Robert's Cross (Passage Grave) — Images

<b>Robert's Cross</b>Posted by UncleRob<b>Robert's Cross</b>Posted by UncleRob<b>Robert's Cross</b>Posted by UncleRob<b>Robert's Cross</b>Posted by UncleRob<b>Robert's Cross</b>Posted by UncleRob

Le Trepied Tomb (Passage Grave) — Fieldnotes

Careful when you cross the road, kids! It is next to some cannons. If you spot the cannons, you're in the right place.

Le Trepied Tomb (Passage Grave) — Images

<b>Le Trepied Tomb</b>Posted by UncleRob<b>Le Trepied Tomb</b>Posted by UncleRob<b>Le Trepied Tomb</b>Posted by UncleRob<b>Le Trepied Tomb</b>Posted by UncleRob<b>Le Trepied Tomb</b>Posted by UncleRob

La Varde (Dolmen / Quoit / Cromlech) — Images

<b>La Varde</b>Posted by UncleRob<b>La Varde</b>Posted by UncleRob<b>La Varde</b>Posted by UncleRob

Dolmen Le Dehus (Dolmen / Quoit / Cromlech) — Images

<b>Dolmen Le Dehus</b>Posted by UncleRob<b>Dolmen Le Dehus</b>Posted by UncleRob<b>Dolmen Le Dehus</b>Posted by UncleRob<b>Dolmen Le Dehus</b>Posted by UncleRob<b>Dolmen Le Dehus</b>Posted by UncleRob<b>Dolmen Le Dehus</b>Posted by UncleRob<b>Dolmen Le Dehus</b>Posted by UncleRob<b>Dolmen Le Dehus</b>Posted by UncleRob<b>Dolmen Le Dehus</b>Posted by UncleRob<b>Dolmen Le Dehus</b>Posted by UncleRob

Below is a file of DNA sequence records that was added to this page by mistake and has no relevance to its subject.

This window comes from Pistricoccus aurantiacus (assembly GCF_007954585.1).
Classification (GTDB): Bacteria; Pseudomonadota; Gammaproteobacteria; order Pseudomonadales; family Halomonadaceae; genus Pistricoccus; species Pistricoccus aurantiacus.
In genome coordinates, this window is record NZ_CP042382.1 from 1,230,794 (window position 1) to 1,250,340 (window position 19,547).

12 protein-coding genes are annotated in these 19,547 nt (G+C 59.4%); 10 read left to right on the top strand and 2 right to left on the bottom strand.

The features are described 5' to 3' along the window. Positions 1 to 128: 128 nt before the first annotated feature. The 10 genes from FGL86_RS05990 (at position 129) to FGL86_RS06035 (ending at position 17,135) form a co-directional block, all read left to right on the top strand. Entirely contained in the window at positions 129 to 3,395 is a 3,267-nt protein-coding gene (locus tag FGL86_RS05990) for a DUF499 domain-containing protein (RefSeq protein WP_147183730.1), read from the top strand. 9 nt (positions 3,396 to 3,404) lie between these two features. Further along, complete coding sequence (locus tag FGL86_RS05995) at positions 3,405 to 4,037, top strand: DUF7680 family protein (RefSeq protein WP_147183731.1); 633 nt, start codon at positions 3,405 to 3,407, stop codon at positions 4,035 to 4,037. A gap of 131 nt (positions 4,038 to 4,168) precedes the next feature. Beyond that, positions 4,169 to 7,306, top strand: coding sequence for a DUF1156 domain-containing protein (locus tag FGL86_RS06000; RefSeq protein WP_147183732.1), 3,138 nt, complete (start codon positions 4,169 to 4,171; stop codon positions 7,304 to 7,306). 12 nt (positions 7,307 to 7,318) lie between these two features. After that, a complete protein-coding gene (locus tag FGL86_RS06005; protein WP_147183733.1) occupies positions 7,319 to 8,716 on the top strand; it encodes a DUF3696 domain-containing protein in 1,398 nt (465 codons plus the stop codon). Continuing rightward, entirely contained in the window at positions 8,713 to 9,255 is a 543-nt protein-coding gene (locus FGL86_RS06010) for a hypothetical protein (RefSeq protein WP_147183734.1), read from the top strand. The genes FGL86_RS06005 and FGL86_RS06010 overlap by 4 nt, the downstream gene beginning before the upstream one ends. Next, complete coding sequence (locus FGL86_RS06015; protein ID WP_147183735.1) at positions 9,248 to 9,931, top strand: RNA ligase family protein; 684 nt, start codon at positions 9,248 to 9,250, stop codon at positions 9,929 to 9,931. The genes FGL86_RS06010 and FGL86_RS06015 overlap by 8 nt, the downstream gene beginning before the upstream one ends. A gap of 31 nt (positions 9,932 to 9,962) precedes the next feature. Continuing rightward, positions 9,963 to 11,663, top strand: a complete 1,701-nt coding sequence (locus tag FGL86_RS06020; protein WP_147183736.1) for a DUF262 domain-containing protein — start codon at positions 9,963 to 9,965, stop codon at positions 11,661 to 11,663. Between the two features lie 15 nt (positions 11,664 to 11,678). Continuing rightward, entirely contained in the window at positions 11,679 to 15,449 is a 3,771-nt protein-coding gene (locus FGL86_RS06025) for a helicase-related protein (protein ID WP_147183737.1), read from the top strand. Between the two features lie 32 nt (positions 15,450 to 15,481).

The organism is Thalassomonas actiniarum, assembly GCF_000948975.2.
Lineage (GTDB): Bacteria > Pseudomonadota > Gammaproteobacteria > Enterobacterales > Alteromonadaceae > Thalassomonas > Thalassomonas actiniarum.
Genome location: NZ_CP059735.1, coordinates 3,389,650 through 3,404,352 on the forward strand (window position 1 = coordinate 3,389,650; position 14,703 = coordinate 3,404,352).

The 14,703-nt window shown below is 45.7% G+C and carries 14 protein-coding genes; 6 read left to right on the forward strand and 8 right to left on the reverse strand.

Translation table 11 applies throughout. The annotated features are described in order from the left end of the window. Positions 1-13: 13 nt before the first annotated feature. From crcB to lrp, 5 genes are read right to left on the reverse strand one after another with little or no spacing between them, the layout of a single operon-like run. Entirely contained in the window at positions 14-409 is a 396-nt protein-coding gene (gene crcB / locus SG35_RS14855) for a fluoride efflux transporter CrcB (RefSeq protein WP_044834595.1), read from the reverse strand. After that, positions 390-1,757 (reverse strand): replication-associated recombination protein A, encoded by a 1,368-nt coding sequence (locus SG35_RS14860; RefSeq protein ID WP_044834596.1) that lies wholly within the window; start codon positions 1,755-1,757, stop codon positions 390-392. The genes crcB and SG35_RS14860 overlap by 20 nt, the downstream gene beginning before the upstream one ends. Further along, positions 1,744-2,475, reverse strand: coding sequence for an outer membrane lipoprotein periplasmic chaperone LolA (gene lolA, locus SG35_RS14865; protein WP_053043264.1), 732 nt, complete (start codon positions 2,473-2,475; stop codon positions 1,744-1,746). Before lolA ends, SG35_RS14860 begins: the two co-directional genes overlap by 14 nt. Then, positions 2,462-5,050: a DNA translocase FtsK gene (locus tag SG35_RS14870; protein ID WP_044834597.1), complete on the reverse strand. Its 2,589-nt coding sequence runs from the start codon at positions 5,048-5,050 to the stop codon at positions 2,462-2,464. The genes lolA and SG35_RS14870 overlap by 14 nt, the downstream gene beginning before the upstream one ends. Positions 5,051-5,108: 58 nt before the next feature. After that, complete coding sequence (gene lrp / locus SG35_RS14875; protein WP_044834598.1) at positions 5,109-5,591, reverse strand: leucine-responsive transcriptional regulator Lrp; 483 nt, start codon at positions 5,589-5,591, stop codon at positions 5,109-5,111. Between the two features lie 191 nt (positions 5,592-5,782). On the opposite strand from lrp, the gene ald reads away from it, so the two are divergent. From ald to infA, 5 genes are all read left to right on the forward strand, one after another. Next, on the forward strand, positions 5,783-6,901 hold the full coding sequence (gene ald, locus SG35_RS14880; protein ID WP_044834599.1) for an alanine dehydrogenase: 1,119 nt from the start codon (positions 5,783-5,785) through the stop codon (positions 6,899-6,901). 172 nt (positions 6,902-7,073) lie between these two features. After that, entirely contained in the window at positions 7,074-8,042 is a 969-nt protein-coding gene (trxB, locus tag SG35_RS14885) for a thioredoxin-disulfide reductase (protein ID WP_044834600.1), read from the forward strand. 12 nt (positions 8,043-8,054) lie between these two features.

Dolmen Le Dehus (Dolmen / Quoit / Cromlech) — Fieldnotes

I make no exaggeration in saying that Dehus is possibly the most amazing long barrow type monument I have ever encountered. I suppose it is trumped by La Hougue Bie on Jersey, but Dehus has one very special feature: a man's face carved into a capstone, looking down at you. There are side chambers and an enigmatic central standing stone that does not reach the ceiling.

Delancey Park (Passage Grave) — Images

<b>Delancey Park</b>Posted by UncleRob<b>Delancey Park</b>Posted by UncleRob<b>Delancey Park</b>Posted by UncleRob

Delancey Park (Passage Grave) — Fieldnotes

Visited on holiday on October 2013. The location of the tomb is not marked or signposted anywhere in the park, but it is in the trees near the car park. Clearly some work was still going on then, or recently, as it was fenced off by some rather unattractive orange plastic. Medium sized stones of up to 5 feet length, arranged now in two elongated rows. The whole is in a hollow where it was (I presume) excavated and has a retaining wall on the higher side.

Dolmen de la Pierre-Pese (Dolmen / Quoit / Cromlech) — Fieldnotes